Elizabeth Isabelle wrote: ↑
President Trump recently banned the use of the terms "science-based" and "evidence based" by the Centers for Disease Control
This was showed to be about a decrease of those terms in the budget request for 2019
where for example "evidence-based" for the 2018 request already went reportedly from 125 to 38. In any case HHS and CDC leadership completely dismissed the idea of a current ban but of course "they would say that". Don't you think this rumor might have been warped out of proportions?
the governor of Florida banned the use of the term "climate change" some years ago and the current Presidential administration is discouraging use of that term and related terms, the current President and the majority of Congress are global warming deniers, and only recently have Americans in general started to believe that climate change is real, though not so many of those believe it is an actual problem.
[note: the following section has been rewritten later as my first reply did not seem to address the wording issue at all]
Although I'd denounce any attempt to ban words at that level, at the same time I could imagine that from a political view the terms simply had become too overloaded with meanings not being really scientific but more policy and activist related. Considering the weight of the electorate demanding a more "fair" or neutral handling of the issue, a change in wording does not have to mean anti-science automatically. Anyone who thinks this is about pure scientific conclusions which should be translated directly into law is heading into a way more dangerous direction: the naive idea that science can translate directly into real life policies. A deeply flawed position and a source of grave nightmares, especially when looking at it historically.
It's therefore also interesting that for example a liberal newspaper like the Huffington Post
sees the ban as a realpolitik view which "understands that language is a weapon, a political weapon of social control -- those who dictate the rhetoric influence how people think" while naively or perhaps hypocritically implying that this principle can work in one direction only. Thereby forgetting that by invoking words as "climate change" again and again in the context of warming, CO2, industry and disaster, a certain control word is introduced with at least to my ears many religious overtones to it. The phrase has simply become too inclusive of any set of extremes and changes, at least in its popular usage, to remain very meaningful. Also logically: all climate changes by definition. So by itself not really a word that covers the intent very well either.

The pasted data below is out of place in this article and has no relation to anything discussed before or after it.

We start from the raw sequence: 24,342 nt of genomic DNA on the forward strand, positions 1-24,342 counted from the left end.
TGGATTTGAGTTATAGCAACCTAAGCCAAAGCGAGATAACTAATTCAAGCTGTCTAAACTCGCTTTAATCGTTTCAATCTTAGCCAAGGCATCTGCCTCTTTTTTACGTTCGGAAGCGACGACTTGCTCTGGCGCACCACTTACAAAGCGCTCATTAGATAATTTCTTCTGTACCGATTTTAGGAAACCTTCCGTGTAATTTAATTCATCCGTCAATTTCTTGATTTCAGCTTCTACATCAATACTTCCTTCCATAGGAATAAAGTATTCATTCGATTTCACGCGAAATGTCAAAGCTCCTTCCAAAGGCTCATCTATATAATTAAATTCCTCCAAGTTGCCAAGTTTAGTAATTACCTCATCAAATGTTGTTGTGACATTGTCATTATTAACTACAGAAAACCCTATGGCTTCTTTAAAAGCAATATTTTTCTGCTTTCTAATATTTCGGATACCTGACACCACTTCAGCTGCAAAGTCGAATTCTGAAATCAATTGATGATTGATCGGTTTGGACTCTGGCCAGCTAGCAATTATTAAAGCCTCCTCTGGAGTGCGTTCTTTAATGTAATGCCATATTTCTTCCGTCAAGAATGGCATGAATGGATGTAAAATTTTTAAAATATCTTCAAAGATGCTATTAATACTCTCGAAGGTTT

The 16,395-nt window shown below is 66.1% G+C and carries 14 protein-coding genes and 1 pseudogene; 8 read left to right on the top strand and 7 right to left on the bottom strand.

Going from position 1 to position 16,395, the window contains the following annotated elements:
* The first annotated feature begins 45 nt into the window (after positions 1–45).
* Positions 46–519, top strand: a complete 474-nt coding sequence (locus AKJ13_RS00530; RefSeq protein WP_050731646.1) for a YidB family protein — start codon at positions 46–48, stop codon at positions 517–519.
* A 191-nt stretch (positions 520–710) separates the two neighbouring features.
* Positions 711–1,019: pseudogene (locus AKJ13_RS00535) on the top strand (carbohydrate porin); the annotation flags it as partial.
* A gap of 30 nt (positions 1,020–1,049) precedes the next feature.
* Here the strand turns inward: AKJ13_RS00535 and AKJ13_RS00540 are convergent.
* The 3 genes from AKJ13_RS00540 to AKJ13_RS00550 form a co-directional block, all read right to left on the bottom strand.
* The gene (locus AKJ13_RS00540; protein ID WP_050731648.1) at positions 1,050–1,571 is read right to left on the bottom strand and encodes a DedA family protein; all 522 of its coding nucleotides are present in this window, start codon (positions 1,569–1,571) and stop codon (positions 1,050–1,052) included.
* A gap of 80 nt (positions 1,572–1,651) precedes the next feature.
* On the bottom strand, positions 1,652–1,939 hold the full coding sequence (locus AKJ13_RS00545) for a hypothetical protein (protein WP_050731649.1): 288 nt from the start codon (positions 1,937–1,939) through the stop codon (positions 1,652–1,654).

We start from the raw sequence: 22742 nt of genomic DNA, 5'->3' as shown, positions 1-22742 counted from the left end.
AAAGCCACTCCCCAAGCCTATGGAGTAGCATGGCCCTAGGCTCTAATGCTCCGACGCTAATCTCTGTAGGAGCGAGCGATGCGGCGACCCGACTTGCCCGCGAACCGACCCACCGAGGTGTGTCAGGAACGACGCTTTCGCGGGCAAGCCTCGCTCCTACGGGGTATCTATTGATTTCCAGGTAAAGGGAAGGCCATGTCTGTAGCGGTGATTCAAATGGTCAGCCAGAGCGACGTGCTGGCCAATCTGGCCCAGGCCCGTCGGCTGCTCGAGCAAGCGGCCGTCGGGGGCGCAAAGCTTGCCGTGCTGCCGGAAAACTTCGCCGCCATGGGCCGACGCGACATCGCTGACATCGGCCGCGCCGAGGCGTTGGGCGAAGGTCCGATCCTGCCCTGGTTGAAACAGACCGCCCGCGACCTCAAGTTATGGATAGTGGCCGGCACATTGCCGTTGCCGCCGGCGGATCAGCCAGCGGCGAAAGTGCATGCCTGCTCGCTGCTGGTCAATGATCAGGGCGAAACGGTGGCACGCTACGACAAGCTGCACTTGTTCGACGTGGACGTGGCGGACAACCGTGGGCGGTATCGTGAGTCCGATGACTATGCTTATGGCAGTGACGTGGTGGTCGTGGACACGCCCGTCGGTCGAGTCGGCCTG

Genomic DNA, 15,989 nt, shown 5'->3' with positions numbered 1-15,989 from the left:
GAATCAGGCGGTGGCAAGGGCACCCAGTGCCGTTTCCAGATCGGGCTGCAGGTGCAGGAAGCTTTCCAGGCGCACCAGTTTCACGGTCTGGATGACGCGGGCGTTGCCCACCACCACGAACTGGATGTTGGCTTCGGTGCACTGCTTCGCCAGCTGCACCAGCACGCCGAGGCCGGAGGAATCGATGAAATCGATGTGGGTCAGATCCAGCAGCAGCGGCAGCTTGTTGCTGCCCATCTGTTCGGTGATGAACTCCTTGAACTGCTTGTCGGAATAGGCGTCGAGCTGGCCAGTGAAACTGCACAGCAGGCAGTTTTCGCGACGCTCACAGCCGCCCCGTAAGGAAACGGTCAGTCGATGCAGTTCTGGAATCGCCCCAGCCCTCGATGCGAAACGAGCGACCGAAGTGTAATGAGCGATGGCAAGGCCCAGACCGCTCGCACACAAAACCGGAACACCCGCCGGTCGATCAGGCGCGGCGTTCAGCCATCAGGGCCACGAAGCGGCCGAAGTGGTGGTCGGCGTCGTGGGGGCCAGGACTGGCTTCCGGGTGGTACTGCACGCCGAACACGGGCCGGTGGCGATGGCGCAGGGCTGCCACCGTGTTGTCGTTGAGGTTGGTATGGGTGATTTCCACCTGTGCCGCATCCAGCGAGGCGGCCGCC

There are many real dangers. All should be attended to in reasonable proportions, and fortunately there are enough of us to address all of them reasonably. We do not have to finish our prayers before putting out the kitchen fire, and if we try, the whole house may burn down with us in it, still praying.
The illusive house is always burning down in the eyes of the ones participating in right prayer. It cannot be a particular fear.
Capitalism is killing us (...) so many people have to work multiple jobs and still may not have enough money to feed and house themselves.
Historically one could make the claim that the very thing feeding us always ends up killing us just the same. In my view that realization is dawning. As for the multiple job situation, I know of many in the situation but in every case it's linked to them desiring to have a part of that dream in terms of property, vehicles, amenities, location and so on. The credit game does not work as well as before and prices are becoming more realistic
, not simply higher.